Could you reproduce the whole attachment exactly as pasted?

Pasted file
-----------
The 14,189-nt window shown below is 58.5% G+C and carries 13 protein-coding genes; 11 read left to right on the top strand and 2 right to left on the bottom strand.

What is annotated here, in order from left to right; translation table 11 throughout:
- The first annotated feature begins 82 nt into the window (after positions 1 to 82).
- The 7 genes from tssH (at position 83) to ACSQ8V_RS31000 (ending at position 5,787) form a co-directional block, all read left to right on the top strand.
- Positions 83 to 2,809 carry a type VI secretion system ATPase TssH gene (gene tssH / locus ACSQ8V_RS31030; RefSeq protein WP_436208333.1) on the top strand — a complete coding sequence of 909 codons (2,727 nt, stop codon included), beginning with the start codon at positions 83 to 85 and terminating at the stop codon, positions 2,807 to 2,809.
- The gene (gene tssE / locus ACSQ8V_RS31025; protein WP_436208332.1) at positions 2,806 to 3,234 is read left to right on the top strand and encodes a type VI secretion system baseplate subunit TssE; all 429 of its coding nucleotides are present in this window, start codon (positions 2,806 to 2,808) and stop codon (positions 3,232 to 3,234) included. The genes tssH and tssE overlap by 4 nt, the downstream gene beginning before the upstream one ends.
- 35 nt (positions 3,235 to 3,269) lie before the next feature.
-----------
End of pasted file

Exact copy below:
The 14,189-nt window shown below is 58.5% G+C and carries 13 protein-coding genes; 11 read left to right on the top strand and 2 right to left on the bottom strand.

What is annotated here, in order from left to right; translation table 11 throughout:
- The first annotated feature begins 82 nt into the window (after positions 1 to 82).
- The 7 genes from tssH (at position 83) to ACSQ8V_RS31000 (ending at position 5,787) form a co-directional block, all read left to right on the top strand.
- Positions 83 to 2,809 carry a type VI secretion system ATPase TssH gene (gene tssH / locus ACSQ8V_RS31030; RefSeq protein WP_436208333.1) on the top strand — a complete coding sequence of 909 codons (2,727 nt, stop codon included), beginning with the start codon at positions 83 to 85 and terminating at the stop codon, positions 2,807 to 2,809.
- The gene (gene tssE / locus ACSQ8V_RS31025; protein WP_436208332.1) at positions 2,806 to 3,234 is read left to right on the top strand and encodes a type VI secretion system baseplate subunit TssE; all 429 of its coding nucleotides are present in this window, start codon (positions 2,806 to 2,808) and stop codon (positions 3,232 to 3,234) included. The genes tssH and tssE overlap by 4 nt, the downstream gene beginning before the upstream one ends.
- 35 nt (positions 3,235 to 3,269) lie before the next feature.